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Five ways 'Tree of Life' can go

May 31, 2011 |  5:13 pm

Few were surprised when crowds packed into theaters in New York and Los Angeles this past weekend to see "The Tree of Life." Terrence Malick's movie about morality and mortality had an insanely high level of buzz coming in, and culture-vultures were invariably going to rush out on opening weekend.  As my colleague Amy Kaufman reports, they did --about 35,000 of them, according to our informal calculation.

But successful niche openings can spell disappointment as much as it can spell mainstream success.  In the coming weeks, the Brad Pitt-Jessica Chastain drama will roll out to hundreds of theaters, and in places with far less of a cinema-going tradition than the country's two largest cities. How will it fare? Here are five movies the "Tree" release could emulate, and the likelihood that it will follow a difficult or a hospitable path (or, yes, the way of nature and the way of grace).

"Black Swan": A film that defies categorization goes on to become a cultural phenomenon, spoofed on late-night television and discussed at seemingly every cocktail party. The film also improbably  tops $100 million at the U.S. box office.
Likelihood: The Natalie Portman ballet drama had sexiness and horror elements. "Tree"? Not so much.

"127 Hours:" Strong performances and striking natural imagery  generate a lot of ink and awards talk. But after the hard-core film fans turn up, the mainstream is daunted by it, and the movie never really breaks out of the art-house ghetto.
Likelihood: "Tree" seems to stand on this precipice; a few shots in the film even evoke "127." But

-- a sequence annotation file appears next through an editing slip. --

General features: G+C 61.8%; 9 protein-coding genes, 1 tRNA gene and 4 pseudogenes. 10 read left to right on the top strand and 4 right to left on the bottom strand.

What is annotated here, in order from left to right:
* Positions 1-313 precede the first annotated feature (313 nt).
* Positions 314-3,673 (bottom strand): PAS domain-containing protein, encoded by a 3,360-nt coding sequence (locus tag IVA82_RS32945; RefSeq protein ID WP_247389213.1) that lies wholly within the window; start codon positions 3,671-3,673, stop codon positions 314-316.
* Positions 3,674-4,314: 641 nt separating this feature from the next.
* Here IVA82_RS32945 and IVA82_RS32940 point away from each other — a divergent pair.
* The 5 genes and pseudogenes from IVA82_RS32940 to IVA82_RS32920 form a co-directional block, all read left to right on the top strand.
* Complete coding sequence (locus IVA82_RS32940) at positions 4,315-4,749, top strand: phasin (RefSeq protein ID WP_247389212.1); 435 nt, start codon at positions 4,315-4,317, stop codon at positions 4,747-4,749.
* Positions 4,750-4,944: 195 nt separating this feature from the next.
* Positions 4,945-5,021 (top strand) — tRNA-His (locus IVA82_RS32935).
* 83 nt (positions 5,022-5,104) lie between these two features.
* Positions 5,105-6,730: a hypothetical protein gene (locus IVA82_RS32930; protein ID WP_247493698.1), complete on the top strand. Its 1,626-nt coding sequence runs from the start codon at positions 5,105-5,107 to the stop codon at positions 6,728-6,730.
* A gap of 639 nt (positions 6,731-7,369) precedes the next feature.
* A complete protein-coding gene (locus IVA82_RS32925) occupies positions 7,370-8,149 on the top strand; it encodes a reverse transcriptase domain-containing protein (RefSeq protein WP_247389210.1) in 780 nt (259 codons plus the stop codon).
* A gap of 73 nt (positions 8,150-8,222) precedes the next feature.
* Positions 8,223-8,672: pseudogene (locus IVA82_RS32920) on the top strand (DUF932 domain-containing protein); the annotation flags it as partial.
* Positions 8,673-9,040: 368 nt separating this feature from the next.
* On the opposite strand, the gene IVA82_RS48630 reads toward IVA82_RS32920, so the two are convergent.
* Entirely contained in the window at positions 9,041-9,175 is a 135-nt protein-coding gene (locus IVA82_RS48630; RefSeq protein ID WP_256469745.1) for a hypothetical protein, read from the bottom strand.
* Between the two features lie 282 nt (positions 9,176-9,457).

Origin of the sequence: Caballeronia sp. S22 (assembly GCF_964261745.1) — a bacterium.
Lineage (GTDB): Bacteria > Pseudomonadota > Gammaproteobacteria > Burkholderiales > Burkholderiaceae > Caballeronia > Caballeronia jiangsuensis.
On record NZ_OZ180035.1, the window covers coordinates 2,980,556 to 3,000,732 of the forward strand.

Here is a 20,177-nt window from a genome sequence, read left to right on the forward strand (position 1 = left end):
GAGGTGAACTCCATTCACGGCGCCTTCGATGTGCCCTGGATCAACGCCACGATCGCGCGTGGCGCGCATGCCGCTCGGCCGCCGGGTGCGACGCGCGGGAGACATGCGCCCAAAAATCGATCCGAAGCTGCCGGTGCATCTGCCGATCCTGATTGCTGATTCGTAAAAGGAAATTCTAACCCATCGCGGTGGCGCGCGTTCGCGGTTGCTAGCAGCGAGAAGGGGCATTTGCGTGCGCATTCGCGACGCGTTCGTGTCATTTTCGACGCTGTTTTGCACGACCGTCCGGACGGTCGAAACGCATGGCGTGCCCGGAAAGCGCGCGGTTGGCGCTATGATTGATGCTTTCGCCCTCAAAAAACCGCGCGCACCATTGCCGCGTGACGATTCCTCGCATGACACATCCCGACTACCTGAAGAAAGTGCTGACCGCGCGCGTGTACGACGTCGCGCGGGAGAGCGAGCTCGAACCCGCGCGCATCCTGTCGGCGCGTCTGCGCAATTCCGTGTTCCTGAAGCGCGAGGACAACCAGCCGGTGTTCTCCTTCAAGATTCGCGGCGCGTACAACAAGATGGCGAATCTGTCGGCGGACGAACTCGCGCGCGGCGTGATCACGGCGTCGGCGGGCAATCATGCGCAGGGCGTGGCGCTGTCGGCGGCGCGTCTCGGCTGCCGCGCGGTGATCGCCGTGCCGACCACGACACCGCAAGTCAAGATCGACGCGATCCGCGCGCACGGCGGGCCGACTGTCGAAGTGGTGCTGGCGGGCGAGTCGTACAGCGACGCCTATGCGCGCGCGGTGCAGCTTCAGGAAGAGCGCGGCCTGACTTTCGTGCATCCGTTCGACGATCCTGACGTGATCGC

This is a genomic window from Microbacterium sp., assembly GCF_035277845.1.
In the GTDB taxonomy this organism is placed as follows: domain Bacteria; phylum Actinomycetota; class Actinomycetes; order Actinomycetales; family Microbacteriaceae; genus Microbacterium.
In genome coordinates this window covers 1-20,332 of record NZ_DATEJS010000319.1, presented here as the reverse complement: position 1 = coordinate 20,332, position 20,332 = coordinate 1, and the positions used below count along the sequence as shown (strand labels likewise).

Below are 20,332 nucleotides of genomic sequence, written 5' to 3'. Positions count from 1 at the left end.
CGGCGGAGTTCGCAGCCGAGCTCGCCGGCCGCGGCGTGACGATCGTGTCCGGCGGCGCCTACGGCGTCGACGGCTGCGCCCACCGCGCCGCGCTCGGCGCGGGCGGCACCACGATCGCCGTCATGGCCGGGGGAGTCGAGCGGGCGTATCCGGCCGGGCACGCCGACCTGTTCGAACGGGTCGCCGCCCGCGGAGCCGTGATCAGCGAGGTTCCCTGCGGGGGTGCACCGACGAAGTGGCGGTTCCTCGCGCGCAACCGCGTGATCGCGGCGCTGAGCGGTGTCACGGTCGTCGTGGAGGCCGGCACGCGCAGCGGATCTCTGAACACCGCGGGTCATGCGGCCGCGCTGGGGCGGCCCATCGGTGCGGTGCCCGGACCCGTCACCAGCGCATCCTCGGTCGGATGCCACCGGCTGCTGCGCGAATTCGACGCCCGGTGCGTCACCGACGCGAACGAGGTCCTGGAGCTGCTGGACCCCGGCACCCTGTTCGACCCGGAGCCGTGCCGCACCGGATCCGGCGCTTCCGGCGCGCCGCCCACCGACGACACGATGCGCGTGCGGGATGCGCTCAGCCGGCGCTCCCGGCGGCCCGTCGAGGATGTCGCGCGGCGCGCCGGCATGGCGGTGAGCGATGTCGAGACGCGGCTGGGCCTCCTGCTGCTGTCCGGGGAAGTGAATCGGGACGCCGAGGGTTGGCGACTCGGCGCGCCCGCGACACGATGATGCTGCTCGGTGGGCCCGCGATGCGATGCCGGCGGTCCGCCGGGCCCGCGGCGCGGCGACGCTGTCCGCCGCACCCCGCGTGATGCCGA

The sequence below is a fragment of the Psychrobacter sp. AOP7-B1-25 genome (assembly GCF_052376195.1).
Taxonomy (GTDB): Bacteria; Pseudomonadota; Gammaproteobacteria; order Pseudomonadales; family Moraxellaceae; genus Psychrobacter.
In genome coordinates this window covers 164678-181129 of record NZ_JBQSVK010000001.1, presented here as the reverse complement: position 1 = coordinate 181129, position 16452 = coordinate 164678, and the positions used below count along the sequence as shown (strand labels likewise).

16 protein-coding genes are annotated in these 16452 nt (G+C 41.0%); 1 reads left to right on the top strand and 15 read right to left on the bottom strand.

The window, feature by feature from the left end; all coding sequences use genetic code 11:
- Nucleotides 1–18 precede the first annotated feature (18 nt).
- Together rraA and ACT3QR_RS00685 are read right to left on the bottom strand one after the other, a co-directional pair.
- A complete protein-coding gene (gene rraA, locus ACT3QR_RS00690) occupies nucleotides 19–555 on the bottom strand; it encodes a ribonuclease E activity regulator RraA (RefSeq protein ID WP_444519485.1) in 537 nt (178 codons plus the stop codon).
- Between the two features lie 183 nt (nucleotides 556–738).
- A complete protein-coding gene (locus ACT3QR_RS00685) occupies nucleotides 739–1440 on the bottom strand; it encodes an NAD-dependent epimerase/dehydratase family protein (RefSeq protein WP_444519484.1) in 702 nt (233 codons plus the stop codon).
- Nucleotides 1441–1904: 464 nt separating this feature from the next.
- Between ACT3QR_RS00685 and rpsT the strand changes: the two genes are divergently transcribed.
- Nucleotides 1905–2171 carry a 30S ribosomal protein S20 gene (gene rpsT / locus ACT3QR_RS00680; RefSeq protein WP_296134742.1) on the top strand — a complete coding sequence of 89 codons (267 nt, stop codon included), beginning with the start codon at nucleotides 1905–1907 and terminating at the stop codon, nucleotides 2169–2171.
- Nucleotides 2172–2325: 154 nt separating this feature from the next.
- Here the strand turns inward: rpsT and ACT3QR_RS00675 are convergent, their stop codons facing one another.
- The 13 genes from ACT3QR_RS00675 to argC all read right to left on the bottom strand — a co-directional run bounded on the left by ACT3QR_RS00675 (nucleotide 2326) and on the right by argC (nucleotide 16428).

for all the goodwill Danny Boyle generates, Malick exists on a different plane with many filmgoers, which should help.

"Midnight in Paris:" Woody Allen's recent hits ("Vicky Cristina Barcelona," "Match Point') have taken between $20 and $25 million -- a number that lies somewhere between art-house specificity and mainstream commerciality. His new one seems to be heading in that direction. Could "Tree" too?
Likelihood: It's curious that two films so different -- one a whimsical entertainment and the other a heavy meditation -- are becoming the two independent hits of the season. In fact, so far their per-theater averages are almost identical. "Tree" could yet be seen as the more serious piece of art and lap "Midnight" -- or be seen as the darker of the two and fall short.

"Elephant:" A movie from an acclaimed American auteur with an impressionistic vibe wins the Palme d'Or and has the press breathless, but goes on to attract only the most hard-core cinemagoers.
Likelihood: The big limited-opening suggests that "Tree" is at least over this hump. (It's reached nearly half of the "Elephant" box-office total already.)

"The Thin Red Line": Malick's most successful release to date generated scads of Oscar nominations and a very solid $36 million in domestic box office.
Likelihood: "Tree" is garnering stronger reviews and is arguably more of a conversation piece -- but a film combining midcentury angst and the beginning of earthly life is not quite as digestible a genre as a World War II movie.


'Tree of Life' and 'Midnight in Paris' are independent hits

'The Tree of Life' is no easy sell

What Terrence Malick's 'The Tree of Life' is actually about

--Steven Zeitchik


Photo: "The Tree of Life." Credit: Fox Searchlight